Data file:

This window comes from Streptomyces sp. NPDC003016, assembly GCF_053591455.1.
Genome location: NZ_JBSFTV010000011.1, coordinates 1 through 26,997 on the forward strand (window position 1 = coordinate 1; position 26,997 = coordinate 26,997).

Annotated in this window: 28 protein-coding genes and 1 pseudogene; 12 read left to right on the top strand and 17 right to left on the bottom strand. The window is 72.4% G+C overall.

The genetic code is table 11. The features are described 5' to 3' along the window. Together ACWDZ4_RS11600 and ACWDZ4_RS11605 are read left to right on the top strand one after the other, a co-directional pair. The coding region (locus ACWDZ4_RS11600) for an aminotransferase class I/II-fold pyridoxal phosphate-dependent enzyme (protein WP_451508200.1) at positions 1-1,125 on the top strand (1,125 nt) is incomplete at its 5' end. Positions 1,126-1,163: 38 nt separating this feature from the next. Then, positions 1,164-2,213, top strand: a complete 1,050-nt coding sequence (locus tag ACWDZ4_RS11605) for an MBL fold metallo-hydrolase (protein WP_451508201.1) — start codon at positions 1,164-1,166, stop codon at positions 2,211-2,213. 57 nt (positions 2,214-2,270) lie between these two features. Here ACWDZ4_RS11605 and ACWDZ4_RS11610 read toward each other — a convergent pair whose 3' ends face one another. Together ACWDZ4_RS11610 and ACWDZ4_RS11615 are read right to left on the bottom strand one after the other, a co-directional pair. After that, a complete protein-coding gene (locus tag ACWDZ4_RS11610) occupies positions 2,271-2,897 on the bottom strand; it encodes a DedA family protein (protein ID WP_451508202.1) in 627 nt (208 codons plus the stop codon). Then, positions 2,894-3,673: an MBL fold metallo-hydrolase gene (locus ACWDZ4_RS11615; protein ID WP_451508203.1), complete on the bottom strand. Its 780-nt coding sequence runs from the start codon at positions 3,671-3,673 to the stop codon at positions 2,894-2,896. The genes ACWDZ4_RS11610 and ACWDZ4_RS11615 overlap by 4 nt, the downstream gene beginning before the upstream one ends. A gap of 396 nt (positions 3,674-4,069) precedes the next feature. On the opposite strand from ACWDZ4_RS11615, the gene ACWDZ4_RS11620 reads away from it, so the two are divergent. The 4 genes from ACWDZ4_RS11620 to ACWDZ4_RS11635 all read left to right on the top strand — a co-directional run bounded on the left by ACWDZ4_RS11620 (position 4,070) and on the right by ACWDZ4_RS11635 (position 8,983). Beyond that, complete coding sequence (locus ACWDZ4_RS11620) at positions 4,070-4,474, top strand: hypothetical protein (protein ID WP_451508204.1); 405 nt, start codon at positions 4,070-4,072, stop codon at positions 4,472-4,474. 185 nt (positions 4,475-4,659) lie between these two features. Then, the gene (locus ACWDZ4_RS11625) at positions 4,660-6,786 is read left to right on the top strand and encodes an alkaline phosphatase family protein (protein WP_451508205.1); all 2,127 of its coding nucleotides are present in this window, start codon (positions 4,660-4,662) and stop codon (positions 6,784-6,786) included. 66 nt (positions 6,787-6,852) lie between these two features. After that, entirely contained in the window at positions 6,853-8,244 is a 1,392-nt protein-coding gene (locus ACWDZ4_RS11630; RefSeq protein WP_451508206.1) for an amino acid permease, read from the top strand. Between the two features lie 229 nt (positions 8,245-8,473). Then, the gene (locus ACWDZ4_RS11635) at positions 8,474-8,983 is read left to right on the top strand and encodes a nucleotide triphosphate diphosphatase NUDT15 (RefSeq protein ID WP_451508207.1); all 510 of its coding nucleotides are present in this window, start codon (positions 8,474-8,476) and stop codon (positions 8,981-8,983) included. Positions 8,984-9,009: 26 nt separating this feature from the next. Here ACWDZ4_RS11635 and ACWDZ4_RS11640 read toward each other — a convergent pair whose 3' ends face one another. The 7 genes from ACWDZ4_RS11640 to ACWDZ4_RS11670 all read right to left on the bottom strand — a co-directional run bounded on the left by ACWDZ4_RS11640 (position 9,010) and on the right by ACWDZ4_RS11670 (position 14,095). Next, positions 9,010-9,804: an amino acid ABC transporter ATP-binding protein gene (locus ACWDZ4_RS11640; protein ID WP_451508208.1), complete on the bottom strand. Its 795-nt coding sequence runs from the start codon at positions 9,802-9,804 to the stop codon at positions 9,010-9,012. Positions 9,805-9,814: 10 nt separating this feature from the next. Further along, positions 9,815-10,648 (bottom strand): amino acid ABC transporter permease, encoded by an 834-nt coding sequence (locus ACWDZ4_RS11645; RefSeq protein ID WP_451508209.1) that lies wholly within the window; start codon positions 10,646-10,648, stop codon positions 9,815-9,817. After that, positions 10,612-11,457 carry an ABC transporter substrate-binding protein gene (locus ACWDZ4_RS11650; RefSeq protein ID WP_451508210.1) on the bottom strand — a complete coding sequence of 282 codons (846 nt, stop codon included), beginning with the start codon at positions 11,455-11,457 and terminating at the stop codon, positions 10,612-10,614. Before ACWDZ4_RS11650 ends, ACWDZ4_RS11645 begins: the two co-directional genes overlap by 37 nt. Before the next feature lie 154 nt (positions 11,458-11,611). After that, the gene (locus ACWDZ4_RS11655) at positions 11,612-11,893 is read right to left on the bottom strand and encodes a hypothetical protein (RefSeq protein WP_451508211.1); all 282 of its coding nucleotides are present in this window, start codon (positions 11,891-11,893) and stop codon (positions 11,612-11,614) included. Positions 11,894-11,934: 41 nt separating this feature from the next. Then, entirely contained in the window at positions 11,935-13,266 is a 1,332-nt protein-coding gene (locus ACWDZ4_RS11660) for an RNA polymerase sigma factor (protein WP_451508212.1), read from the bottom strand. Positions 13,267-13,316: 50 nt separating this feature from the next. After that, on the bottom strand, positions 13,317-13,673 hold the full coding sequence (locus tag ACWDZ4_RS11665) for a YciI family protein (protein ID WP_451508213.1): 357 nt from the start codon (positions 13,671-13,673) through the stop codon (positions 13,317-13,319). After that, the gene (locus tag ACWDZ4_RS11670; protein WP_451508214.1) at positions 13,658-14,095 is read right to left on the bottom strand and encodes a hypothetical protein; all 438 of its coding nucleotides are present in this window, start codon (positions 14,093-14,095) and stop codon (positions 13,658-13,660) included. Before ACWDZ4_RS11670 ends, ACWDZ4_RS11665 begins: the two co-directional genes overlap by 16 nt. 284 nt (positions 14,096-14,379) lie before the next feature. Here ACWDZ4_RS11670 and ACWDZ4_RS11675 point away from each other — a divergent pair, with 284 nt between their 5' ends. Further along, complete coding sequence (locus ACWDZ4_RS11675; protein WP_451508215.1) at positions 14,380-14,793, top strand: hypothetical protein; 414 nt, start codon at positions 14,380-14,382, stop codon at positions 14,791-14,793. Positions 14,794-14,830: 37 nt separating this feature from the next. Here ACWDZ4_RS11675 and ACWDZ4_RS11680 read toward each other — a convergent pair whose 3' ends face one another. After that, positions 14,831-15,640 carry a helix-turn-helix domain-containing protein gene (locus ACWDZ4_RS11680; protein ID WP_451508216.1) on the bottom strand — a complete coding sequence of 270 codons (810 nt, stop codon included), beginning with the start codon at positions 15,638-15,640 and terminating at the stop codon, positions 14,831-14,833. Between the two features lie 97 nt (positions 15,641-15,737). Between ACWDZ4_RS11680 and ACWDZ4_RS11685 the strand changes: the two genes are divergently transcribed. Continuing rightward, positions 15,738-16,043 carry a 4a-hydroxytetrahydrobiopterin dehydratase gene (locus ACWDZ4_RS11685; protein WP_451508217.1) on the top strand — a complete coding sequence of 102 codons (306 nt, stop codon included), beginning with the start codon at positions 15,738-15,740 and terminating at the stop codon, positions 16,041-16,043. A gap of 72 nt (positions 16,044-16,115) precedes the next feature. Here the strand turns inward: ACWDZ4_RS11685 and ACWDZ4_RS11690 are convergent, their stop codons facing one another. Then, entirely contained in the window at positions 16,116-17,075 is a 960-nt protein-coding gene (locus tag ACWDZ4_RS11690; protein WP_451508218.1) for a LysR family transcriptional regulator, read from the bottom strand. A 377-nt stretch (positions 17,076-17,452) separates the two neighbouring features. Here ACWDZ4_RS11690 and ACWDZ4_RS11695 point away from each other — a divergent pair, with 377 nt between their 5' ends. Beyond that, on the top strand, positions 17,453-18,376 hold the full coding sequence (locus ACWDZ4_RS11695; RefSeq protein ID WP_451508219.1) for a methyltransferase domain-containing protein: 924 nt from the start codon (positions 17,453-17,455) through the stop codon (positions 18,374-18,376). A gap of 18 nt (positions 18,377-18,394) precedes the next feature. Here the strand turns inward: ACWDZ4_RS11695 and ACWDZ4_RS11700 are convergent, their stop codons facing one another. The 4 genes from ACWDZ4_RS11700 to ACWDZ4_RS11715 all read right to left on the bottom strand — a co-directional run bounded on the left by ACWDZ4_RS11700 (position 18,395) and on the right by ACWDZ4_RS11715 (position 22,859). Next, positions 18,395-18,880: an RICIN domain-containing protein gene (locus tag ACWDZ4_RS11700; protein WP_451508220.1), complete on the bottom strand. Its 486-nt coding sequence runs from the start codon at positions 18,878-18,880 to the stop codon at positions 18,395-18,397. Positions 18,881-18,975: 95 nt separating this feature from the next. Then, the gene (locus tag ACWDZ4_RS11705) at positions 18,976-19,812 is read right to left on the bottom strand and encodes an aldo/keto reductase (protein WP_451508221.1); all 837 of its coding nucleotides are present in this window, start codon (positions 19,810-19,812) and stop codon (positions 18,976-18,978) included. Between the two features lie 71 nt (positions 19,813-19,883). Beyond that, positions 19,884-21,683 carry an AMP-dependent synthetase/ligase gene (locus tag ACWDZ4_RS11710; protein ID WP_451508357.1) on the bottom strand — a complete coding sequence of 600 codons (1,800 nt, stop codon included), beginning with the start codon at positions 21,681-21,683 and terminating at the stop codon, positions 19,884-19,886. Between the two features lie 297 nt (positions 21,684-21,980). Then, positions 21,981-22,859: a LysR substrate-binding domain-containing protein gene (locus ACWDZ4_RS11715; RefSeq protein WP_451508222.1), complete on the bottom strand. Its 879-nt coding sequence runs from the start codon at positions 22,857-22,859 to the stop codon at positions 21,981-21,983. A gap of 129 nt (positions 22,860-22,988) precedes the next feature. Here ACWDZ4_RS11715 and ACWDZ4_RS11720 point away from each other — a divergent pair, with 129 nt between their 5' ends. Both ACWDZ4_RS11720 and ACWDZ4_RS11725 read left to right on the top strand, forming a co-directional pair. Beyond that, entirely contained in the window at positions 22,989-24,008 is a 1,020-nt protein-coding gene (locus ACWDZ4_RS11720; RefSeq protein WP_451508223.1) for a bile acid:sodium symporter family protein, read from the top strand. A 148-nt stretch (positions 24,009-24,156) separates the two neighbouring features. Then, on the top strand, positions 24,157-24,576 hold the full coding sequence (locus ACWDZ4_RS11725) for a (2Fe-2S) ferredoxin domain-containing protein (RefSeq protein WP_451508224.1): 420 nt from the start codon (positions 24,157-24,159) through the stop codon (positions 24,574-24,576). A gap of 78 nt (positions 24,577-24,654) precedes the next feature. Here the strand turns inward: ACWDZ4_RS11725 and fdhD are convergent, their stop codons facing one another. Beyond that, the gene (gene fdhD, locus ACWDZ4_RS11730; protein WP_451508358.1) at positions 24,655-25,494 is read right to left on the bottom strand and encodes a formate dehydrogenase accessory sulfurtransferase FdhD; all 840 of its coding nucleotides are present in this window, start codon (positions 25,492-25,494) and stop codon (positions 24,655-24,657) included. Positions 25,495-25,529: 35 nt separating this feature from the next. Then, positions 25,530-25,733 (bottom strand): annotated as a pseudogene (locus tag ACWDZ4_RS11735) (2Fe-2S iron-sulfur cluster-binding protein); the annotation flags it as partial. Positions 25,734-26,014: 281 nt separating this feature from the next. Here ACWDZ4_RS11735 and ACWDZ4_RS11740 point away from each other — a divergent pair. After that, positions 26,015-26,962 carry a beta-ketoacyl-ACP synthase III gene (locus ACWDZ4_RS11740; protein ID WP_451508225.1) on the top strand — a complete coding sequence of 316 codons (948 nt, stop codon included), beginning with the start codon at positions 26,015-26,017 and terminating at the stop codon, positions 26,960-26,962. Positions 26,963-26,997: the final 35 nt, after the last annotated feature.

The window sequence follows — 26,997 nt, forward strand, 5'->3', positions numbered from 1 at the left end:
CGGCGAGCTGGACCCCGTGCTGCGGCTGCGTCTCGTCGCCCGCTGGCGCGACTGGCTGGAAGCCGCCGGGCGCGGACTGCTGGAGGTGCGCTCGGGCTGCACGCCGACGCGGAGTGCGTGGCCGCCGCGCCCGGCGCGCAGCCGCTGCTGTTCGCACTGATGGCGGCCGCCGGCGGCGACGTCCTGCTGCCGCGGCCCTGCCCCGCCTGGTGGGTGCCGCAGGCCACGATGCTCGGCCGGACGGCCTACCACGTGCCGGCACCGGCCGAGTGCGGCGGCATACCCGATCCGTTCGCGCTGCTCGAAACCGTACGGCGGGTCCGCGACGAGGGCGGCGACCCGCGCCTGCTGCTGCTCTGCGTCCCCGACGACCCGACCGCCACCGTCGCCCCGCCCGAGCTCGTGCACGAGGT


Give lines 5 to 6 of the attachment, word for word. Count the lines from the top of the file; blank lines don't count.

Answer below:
The window sequence follows — 26,997 nt, forward strand, 5'->3', positions numbered from 1 at the left end:
CGGCGAGCTGGACCCCGTGCTGCGGCTGCGTCTCGTCGCCCGCTGGCGCGACTGGCTGGAAGCCGCCGGGCGCGGACTGCTGGAGGTGCGCTCGGGCTGCACGCCGACGCGGAGTGCGTGGCCGCCGCGCCCGGCGCGCAGCCGCTGCTGTTCGCACTGATGGCGGCCGCCGGCGGCGACGTCCTGCTGCCGCGGCCCTGCCCCGCCTGGTGGGTGCCGCAGGCCACGATGCTCGGCCGGACGGCCTACCACGTGCCGGCACCGGCCGAGTGCGGCGGCATACCCGATCCGTTCGCGCTGCTCGAAACCGTACGGCGGGTCCGCGACGAGGGCGGCGACCCGCGCCTGCTGCTGCTCTGCGTCCCCGACGACCCGACCGCCACCGTCGCCCCGCCCGAGCTCGTGCACGAGGT